02 Dec Cell and Gene Therapy R&D is Driving a Large Portion of the Life Sciences Boom
Cell and Gene Therapy R&D is Driving a Large Portion of the Life Sciences Boom
The booming life sciences industry, whose investment in corporate research and development spending more than doubled during the last decade to $212 billion in 2020, is giving birth to millions of square feet of new research laboratory space in the U.S.—29 million sf in 2019, up from 17 million sf in 2009. Much of that recent growth is in gene and cell therapy R&D.
Regulatory approvals of the first gene therapies in 2017 and an expectation of commercially viable treatments are driving the growth, says Peter Walters, director of Advanced Therapies at CRB in Carlsbad, Calif. Hundreds of research studies are in progress to test gene therapies to treat genetic conditions, cancer, and HIV/AIDS, according to the National Institutes of Health. That means that the rising demand for space is expected to continue. “For all of these companies—I think over 1,200 worldwide—everyone who is coming out of R&D and going into a clinical phase one, certainly a phase two, is looking for a new build. So, there is a tremendous market shortage of cleanroom space, and of warehouse space that can be converted into laboratory space,” says Walters.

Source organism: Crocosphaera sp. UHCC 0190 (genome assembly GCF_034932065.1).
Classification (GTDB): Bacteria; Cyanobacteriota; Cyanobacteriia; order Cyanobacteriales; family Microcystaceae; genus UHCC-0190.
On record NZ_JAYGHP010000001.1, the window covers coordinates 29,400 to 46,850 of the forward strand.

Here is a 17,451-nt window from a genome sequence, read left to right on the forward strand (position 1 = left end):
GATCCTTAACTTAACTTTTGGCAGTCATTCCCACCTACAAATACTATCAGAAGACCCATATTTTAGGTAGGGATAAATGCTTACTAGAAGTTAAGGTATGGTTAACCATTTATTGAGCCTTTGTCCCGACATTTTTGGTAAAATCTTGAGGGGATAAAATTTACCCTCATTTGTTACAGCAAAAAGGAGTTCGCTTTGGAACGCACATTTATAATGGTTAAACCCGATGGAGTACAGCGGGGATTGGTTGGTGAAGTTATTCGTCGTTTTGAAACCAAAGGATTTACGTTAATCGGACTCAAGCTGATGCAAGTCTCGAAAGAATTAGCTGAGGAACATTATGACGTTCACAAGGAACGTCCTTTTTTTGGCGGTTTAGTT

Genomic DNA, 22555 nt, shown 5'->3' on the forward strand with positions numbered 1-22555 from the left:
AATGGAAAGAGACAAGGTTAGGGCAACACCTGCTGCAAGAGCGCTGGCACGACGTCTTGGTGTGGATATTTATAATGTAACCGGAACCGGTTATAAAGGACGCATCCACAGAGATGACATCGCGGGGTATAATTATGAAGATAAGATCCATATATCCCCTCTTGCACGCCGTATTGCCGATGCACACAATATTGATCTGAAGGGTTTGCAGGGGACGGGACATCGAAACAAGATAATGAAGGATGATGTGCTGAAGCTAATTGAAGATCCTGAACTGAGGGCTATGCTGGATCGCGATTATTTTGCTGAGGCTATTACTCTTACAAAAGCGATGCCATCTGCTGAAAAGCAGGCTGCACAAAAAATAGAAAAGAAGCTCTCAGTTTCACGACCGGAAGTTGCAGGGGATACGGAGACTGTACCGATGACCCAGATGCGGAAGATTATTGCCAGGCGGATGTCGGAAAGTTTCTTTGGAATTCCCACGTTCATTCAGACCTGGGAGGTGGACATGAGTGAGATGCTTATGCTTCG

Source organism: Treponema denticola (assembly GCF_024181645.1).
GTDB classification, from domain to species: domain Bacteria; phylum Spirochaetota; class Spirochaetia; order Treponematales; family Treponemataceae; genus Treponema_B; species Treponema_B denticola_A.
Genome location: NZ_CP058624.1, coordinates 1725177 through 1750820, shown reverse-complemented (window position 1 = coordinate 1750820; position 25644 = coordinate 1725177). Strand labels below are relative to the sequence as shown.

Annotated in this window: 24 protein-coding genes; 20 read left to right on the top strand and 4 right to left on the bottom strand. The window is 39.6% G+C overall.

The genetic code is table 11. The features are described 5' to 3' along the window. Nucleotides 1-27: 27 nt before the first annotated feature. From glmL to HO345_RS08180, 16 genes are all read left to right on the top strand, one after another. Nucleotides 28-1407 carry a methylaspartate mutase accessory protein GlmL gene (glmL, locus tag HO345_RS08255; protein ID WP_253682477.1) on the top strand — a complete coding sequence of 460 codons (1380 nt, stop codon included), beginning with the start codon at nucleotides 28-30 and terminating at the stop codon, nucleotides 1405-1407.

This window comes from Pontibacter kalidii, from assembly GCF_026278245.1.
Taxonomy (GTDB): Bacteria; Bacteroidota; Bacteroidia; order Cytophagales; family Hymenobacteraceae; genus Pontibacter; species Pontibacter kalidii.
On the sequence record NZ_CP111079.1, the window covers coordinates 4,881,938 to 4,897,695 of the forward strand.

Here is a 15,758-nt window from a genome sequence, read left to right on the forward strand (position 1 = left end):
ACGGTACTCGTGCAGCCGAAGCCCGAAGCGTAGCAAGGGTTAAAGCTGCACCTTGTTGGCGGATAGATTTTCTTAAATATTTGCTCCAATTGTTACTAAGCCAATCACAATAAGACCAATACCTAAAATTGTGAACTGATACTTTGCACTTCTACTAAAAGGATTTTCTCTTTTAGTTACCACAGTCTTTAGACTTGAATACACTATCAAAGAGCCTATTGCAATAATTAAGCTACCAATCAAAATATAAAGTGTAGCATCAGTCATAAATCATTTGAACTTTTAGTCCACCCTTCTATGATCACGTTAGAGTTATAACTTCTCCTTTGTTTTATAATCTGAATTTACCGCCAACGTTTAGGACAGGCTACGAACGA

This demand can be met with newly built facilities or those constructed in a repurposed building that has proper utilities, and can range in size from 30,000 sf to 200,000 sf, says Sara Eastman, principal and director of Science and Technology at EwingCole in Philadelphia.